*The Vocacion of John Bale.

nouncement of-Lockit by the Rev. Dean Marly."'* This worthy pendant to the Bibienus of the Court of Leo 10th, spoke also a Prologue on the same occasion, written by himself, the concluding lines of which are as follows:

But when this busy mimic scene is o'er,

All shall resume the worth they had before;
Lockit himself his knavery shall resign,
And lose the Gaoler in the dull Divine.'

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Among the most interesting of the other performances recorded in this volume, are those got up in the year 1774, at the seats of Sir Hercules Langrishe and Mr Henry Flood,-where the two celebrated orators, Grattan and Flood, appeared together on the stage, and, in personating the two contending chieftains, Macbeth and Macduff, had a sort of poetical foretaste of their own future rivalry,- belli propinqui rudimenta.' We find the name of Mr Grattan again connected with private theatricals in the year 1776, when, after a representation of the Masque of Comus, at the country-seat of the Right. Hon. David' La Touche, an epilogue from the pen of Mr Grattan was spoken -the only copy of verses, we believe, that this illustrious son of Ireland is known to have written. The verses of great statesmen are always sure to be objects of curiosity,—even when, like those of Cicero, they have no other recommendation than their badness. Some specimens of the poetry of Mr Burke have lately been given to the world, and those who complain of his being too poetical in his prose, will perhaps be consoled by finding him so prosaic in his poetry. Pope says, with perhaps rather an undue pride in his art, that the corruption of a poet is the generation of a statesman ;'-if so, Burke must have been far gone in decomposition, when he wrote such verses. The epilogue of Mr Grattan, however, contains some lively and fluent lines, and our readers, we presume, will not be displeased to see a few of them here:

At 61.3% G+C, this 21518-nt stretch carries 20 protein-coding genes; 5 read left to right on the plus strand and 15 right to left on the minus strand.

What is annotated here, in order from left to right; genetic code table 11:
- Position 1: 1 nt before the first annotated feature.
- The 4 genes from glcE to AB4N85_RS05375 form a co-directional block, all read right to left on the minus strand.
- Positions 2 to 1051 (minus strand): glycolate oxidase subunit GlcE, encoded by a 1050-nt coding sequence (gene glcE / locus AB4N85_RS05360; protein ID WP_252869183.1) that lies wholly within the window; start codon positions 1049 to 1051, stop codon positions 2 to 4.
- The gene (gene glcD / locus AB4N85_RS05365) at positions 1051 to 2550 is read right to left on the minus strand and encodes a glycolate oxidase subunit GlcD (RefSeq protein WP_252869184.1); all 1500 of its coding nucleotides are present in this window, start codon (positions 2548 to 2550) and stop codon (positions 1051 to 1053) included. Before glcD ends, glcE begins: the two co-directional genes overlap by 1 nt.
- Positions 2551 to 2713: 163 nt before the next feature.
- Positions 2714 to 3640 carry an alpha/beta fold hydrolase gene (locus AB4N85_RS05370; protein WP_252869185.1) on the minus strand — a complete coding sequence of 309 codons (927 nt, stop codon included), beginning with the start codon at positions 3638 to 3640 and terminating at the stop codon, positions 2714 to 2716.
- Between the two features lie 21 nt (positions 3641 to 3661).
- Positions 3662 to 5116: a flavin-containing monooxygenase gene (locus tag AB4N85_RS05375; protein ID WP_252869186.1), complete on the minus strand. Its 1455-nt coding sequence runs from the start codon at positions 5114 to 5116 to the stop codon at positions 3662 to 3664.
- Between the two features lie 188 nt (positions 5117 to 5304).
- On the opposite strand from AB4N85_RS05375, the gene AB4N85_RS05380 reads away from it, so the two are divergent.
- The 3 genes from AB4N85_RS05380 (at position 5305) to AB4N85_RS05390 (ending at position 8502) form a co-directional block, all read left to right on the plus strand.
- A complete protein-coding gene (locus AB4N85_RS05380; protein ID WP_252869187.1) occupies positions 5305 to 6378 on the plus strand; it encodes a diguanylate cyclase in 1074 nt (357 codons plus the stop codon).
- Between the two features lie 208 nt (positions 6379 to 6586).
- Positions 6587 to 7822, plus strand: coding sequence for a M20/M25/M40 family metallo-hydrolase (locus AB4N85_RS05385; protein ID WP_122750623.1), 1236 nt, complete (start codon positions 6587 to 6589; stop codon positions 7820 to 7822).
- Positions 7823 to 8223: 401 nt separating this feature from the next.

Hist! hist!-I hear a dame of fashion say,
'Lord, how absurd the heroine of this play!
A god of rank and station was so good
To take a Lady from a hideous wood,-
Brought her to all the pleasures of his court,
Of love, and men, and music the resort;
Bid mirth and transport wait on her command;
Gave her a ball, and offered her his hand;
And she, quite country, obstinate and mulish,
Extremely fine, perhaps, but vastly foolish,

* Afterwards Bishop of Waterford.

Would neither speak, nor laugh, nor dance, nor sing,
Nor condescend, nor wed, nor any thing.'